After the war ended in 1821, the territory of Michoacán became the "Free and Sovereign State of Michoacán on 31 January 1824. This state was initially divided into 4 departments and 22 portions (partidos) under the Ley Territorial of 1825, with the first constitution ratified in the same year. The name of the capital was changed from Valladolid to Morelia at the same time.
In 1831, the state was reorganized into 61 municipalities and 207 locales (tenencias). Due to the struggle between centralists and federalists in Mexico in the 19th century, Michoacán's rights as an entity would change depending on who was in control. The state was declared a department in 1836 but became a more independent state again in 1846. Colima broke off from Michoacán to form its own state in this year. In 1849, the municipality of Coyuca was separated to form the state of Guerrero. In 1853, the state became a department again, regaining state status in 1856. In 1857, the municipality of Contepec separated to join the state of Guanajuato. Along with the loss of political territory, by 1863, the original diocese has shrunk but it was also elevated to archdiocese.
During the French Intervention in Mexico, Morelia was taken by French forces in 1863. Since resistance to the French was particularly strong here, punitive acts were undertaken by the French in places like Zitácuaro, where much of the city was burned . One of first victories that would get the French out of Mexico occurred in Zamora.
In 1907, Michoacán's boundaries changed again with the addition of the communities of Pungarabato and Zirandaroadded from Guerrero state to make the Balsas River a natural border.
The Mexican Revolution came to Michoacán in 1911, when those loyal to Francisco I. Madero proclaimed Santa Clara del Cobre as their territory, then went on to take towns around Lake Patzcuaro under the leadership of Salvador Escalante. The governor of the state, Aristeo Mendoza, resigned. Fighting among various factions would continue in parts of the state for the rest of the war. The state's current constitution was ratified in 1918.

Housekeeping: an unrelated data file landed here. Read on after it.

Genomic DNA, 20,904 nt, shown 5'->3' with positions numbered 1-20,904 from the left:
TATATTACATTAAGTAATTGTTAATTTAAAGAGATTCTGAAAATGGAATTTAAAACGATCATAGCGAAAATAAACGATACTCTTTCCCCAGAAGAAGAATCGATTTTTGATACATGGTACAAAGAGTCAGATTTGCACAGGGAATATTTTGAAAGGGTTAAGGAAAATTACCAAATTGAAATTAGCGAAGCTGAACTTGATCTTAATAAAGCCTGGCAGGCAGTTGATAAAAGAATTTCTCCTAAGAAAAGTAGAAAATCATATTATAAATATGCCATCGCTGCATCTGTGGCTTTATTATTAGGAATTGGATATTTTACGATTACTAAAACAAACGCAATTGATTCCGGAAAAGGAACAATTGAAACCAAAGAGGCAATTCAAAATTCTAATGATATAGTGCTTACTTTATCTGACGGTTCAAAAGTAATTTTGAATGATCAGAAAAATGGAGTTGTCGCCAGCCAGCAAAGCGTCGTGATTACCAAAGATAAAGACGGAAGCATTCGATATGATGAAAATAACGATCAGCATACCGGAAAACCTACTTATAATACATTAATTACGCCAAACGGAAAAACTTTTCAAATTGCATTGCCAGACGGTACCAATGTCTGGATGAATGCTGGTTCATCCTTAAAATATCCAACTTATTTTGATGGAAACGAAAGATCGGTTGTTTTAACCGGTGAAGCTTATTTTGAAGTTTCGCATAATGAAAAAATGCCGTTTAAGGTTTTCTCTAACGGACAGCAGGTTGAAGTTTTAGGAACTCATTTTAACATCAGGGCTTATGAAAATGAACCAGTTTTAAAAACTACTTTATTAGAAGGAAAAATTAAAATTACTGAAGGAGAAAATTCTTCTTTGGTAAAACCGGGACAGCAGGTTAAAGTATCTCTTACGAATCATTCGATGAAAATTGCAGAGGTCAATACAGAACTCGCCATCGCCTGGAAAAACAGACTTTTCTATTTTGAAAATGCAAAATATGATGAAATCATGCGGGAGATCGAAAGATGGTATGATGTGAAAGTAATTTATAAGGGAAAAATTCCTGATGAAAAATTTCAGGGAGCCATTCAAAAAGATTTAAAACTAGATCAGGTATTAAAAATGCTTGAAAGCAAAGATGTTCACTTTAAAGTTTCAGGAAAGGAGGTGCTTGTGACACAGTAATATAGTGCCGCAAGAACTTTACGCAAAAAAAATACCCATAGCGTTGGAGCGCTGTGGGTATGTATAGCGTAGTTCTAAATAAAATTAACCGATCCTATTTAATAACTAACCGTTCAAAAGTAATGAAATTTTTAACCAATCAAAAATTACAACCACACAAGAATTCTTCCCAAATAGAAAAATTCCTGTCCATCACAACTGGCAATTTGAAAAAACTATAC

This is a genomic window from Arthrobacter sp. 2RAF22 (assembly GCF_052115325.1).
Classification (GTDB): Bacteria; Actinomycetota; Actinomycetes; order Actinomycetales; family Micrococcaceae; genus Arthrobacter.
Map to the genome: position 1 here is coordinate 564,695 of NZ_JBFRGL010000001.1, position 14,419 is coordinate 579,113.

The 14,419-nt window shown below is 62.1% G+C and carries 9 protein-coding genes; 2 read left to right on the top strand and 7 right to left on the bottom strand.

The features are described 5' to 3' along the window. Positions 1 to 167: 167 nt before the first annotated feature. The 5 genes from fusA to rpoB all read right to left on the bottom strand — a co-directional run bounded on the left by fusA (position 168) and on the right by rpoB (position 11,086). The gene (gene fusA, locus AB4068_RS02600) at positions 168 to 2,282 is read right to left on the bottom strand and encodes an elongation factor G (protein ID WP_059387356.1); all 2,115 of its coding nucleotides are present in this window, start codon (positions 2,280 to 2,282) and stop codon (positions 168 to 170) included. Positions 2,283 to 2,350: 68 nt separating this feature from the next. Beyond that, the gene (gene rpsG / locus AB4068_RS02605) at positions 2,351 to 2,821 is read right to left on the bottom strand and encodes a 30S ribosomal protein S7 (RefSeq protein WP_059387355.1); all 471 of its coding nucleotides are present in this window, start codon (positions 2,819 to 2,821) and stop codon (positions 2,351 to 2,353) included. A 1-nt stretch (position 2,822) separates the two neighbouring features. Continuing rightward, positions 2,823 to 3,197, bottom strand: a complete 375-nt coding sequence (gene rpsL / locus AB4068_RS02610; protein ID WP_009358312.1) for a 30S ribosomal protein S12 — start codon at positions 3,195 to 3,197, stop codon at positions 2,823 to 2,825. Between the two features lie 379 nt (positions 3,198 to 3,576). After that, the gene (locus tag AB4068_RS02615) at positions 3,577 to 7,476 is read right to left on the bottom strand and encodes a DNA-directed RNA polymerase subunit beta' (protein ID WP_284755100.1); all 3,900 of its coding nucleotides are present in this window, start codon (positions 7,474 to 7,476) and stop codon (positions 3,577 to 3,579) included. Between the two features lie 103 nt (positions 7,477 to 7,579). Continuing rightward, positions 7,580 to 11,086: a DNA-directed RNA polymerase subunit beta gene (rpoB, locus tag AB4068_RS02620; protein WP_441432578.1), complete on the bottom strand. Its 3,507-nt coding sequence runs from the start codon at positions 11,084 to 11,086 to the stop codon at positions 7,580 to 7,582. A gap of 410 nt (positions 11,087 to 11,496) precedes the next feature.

In 1920, the Universidad Michoacana de San Nicolás de Hidalgo was founded.
Soon after the end of the Revolution, the Cristero War would affect the state, which affected agricultural production and distribution. In 1926, hostilities closed the seminaries in Morelia and Zamora. Near the end of the war, Lázaro Cárdenaswas elected governor of the state and served until 1932, when he became president of Mexico.
The state provides public education from preschool level to high school. "Formal preschool" is offered in communities which have twenty five or more qualified students. Less formal preschools are operated in smaller communities. As of 1996, there were 5433 primary schools serving 705,694 students with 25,485 teachers. There is a failure rate from grade to grade of about 9.7% with just under five percent leaving school permanently before finishing primary studies. The most common reason for departure is poverty. At the secondary level there are 174,354 students, which represent 22% of these eligible to attend. High school level studies are mostly geared to vocational studies and many attend via distance education. There are 24 public and private institutions of higher learning offering 49 different majors. Eight are technical colleges, four for teachers, the Universidad Michoacana de San Nicolás de Hidalgo, the Instituto Michoacano de Ciencias de la Educación and ten private institutions.
The Universidad Michoacana de San Nicolás de Hidalgo is located in Morelia. It is the oldest institution of higher education in the Americas, founded in 1540.
The state ministry of tourism has divided the state into regions, mostly based on the major cities of Morelia, Uruapan, Lázaro Cárdenas, Patzcuaro, Zamora and Zitácuaro.
The Morelia region stresses its cultural and artistic heritage, especially its colonial architecture . The most important colonial structures are in Morelia and built in the 18th century. These include the cathedral, finished in 1744 and the main aqueduct finished at the end of the century. This architecture has made the city a World Heritage Site. In addition to the state capital, the region includes towns such as Charo, Capula, Tiripetio, Cuitzeo and Huandacareo, which contain archeological sites, water parks and traditional cuisine. The rural areas of this zone contain more than 400 thermal springs, many of which have been turned into recreational areas and parks. These include Reino de Atzimba, Cointzio, Huandacareo and El Ejido.